It was 2:30 pm and the restaurant was full of diners. OYE has outdoor and indoor seating but it was too hot to sit outside. Inside, it was buzzing with guests carrying on animated conversations. The ambience was cozy, sleek, intimate and loud all at the same time, the large screen TV’s mingling with the voices of the patrons who were obviously enjoying the food.
So now for the tasting…the first plate presented to us was an assortment of appetizers, a platter that was overflowing with tasty bites: Tostones Rellenos, Ham Croquetas and a bowl of Cuban Nachos in the center.
Tostones are crispy fried plantains, plantains being like a giant banana. In this version, the tostones were wrapped around different fillings. We tasted the ones filled with Picadillo (ground beef infused with a creole sauce), Ceviche (lime-cured white fish with red onions, red peppers & cilantro) and Ropa Vieja (shredded flank steak). All these little “cups” of tostones were topped with a cheese sauce made with a melted mixture of cheeses: Queso Blanco, American White and Mozzarella.
My initial impression of the cheese topping was that it tasted too salty. But when taking a whole bite, a piece of toston, the filling and the cheese sauce, the flavor was quite pleasant. I have never seen a presentation like this, quite innovative and fresh. Croquetas are croquettes that are usually small, lightly breaded and fried. These were massive and tasty, soft ham on the inside and crackling on the outside.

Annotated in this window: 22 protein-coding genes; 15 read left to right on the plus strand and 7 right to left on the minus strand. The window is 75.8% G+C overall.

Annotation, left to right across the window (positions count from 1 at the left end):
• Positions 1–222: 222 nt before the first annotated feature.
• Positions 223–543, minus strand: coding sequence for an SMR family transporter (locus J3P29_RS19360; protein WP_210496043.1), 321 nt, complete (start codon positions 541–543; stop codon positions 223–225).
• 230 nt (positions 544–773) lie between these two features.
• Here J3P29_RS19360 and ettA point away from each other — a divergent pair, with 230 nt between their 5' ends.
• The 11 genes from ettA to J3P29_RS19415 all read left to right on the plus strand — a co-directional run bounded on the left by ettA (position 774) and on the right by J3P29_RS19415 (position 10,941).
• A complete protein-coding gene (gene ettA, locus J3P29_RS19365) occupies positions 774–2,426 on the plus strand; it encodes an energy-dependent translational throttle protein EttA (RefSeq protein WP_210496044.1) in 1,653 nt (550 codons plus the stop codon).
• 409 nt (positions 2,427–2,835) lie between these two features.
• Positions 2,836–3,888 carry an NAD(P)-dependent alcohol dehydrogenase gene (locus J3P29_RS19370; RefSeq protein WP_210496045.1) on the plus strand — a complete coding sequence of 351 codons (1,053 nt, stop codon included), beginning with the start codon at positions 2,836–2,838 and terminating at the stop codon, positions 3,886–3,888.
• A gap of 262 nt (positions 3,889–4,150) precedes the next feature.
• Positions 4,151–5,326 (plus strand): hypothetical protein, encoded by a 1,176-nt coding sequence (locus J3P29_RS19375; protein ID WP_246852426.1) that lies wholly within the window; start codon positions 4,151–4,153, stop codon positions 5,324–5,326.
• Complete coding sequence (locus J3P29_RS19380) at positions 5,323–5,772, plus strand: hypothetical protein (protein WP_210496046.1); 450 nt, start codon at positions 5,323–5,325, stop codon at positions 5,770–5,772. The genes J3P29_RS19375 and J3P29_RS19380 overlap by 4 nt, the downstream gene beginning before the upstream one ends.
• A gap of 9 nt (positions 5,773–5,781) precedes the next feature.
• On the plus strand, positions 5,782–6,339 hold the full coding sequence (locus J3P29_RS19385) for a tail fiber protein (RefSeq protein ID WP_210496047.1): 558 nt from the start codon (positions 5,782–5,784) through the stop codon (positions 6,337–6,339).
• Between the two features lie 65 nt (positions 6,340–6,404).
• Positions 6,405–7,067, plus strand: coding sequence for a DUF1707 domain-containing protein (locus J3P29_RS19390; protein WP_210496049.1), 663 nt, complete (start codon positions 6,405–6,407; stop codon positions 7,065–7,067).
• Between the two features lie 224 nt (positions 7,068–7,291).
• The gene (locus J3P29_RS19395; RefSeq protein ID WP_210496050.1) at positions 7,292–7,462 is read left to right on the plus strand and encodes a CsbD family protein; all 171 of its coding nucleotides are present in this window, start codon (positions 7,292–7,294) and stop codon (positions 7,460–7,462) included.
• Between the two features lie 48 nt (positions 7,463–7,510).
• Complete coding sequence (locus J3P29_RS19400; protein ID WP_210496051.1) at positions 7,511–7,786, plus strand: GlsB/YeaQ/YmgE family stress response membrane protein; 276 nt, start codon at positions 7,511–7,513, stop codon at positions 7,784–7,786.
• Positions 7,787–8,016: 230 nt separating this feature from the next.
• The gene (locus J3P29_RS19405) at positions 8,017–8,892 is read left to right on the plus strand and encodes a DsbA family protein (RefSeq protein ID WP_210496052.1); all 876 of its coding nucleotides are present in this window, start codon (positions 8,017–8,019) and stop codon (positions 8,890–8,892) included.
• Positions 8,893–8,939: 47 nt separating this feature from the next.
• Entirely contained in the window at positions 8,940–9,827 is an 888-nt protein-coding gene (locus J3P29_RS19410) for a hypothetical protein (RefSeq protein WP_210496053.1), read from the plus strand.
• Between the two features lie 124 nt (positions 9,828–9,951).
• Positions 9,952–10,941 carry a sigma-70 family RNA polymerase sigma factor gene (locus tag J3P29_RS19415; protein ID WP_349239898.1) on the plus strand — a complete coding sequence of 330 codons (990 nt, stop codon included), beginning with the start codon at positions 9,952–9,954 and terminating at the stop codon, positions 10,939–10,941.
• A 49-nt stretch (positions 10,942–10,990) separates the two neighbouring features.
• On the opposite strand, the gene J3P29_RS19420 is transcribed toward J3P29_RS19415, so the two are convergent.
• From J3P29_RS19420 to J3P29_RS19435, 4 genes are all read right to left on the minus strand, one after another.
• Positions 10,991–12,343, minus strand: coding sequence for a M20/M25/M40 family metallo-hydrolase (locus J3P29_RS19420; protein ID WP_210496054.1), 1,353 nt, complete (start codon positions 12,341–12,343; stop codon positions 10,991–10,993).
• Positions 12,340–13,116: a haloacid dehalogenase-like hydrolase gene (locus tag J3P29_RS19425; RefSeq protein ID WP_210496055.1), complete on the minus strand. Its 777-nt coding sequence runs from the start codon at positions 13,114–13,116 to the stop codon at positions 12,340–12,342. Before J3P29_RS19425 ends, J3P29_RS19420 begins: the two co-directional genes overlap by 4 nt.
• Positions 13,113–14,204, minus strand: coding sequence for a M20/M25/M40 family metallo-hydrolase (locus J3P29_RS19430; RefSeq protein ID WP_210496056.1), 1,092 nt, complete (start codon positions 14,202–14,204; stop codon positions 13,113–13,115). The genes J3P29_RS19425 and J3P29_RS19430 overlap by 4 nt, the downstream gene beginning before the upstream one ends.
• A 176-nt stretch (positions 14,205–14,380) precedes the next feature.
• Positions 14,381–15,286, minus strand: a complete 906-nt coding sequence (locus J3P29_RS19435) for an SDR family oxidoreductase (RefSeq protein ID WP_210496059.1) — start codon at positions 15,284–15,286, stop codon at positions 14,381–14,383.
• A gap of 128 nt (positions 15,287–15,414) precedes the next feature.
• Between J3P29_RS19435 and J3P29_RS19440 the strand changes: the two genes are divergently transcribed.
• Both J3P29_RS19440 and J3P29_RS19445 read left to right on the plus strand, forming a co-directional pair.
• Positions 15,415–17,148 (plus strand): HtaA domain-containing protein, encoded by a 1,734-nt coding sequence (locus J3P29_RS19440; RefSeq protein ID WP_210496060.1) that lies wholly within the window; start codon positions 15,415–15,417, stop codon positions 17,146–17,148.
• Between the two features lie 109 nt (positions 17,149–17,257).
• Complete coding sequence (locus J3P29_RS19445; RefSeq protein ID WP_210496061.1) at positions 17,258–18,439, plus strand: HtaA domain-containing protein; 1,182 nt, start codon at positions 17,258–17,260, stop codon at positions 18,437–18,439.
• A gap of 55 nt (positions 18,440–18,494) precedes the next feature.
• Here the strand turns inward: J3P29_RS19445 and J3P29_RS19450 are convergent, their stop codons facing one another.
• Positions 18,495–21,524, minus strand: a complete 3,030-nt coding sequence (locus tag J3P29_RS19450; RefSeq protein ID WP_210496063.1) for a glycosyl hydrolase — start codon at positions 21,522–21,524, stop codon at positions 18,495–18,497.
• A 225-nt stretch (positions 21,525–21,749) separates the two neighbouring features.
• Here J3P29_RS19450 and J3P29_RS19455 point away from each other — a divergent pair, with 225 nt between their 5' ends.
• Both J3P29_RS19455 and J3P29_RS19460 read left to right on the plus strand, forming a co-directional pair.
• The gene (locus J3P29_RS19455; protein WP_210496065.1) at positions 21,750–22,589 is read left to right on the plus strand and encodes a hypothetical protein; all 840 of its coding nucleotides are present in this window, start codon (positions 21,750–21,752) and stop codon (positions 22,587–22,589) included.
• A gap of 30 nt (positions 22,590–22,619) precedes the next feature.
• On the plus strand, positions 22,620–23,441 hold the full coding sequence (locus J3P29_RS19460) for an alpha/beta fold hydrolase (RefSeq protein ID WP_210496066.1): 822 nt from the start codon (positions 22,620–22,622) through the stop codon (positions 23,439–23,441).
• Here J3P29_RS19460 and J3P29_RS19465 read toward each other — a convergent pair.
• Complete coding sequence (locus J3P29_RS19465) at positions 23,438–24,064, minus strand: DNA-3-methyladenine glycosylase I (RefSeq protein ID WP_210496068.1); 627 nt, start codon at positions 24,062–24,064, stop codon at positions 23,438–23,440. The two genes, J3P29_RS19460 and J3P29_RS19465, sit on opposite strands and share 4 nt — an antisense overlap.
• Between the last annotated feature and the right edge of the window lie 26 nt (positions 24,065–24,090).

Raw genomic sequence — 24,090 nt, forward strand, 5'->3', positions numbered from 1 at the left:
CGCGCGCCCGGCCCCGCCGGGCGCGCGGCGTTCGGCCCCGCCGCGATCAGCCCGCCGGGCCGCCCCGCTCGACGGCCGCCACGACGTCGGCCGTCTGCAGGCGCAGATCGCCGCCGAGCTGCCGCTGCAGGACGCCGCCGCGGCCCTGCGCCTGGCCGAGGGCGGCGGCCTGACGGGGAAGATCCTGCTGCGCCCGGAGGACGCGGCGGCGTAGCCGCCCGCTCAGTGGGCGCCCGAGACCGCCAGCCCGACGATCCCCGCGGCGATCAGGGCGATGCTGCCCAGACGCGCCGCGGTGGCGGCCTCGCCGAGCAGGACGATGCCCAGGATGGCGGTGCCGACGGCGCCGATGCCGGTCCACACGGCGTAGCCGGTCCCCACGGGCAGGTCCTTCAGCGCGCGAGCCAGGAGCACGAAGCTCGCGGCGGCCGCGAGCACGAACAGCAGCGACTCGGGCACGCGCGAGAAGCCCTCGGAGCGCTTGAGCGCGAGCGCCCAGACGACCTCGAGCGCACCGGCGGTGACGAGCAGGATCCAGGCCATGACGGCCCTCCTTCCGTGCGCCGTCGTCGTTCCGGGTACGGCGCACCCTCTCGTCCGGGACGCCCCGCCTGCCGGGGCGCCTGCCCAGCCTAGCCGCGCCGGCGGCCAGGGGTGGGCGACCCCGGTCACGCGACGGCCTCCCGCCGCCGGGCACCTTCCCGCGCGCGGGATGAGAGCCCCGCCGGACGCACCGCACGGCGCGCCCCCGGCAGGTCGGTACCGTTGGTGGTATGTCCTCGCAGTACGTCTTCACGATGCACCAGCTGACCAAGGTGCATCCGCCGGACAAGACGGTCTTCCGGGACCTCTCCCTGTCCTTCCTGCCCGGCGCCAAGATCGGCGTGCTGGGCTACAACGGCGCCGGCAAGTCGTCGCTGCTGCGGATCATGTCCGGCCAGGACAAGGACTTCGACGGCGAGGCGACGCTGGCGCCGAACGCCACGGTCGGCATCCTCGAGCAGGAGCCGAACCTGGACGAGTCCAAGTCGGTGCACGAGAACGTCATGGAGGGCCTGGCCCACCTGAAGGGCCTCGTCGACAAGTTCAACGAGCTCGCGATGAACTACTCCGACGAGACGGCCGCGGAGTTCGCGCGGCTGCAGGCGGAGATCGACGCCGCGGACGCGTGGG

The surprise in the middle of the platter were the Cuban Nachos. Aren’t nachos a Mexican Dish, I asked myself? Well to our delight, this was a dipping bowl of picadillo covered with the homemade cheese sauce, creole sauce and diced sweet plantains. One uses “mariquitas” which are green fried plantain chips, instead of nachos as a vessel for the sauce. This is a dish that can throw you off-guard, in a good way, as this combination of ingredients may not seem to work at first glance, but they do.
They were sweet-smelling because of the simple sugar syrup that is brushed on the outside of the savory filling. This coating ensures that the empanadas are golden and crunchy.
My favorite dish, by far, was the Ropa Vieja: Braised Shredded Flank Steak sautéed in a traditional “Criollo” sauce. It was accompanied by “maduros” which are sliced and fried sweet plantains, and roasted veggies. The difference in the taste from the other Ropa Viejas is the absence of excessive fat found in the other versions, the unusual choice of veggies instead of the typical white rice and the extensive use of onions and other vegetables in the creole sauce.
We are visiting again for sure !
11327 S Dixie Hwy
Miami, FL 33156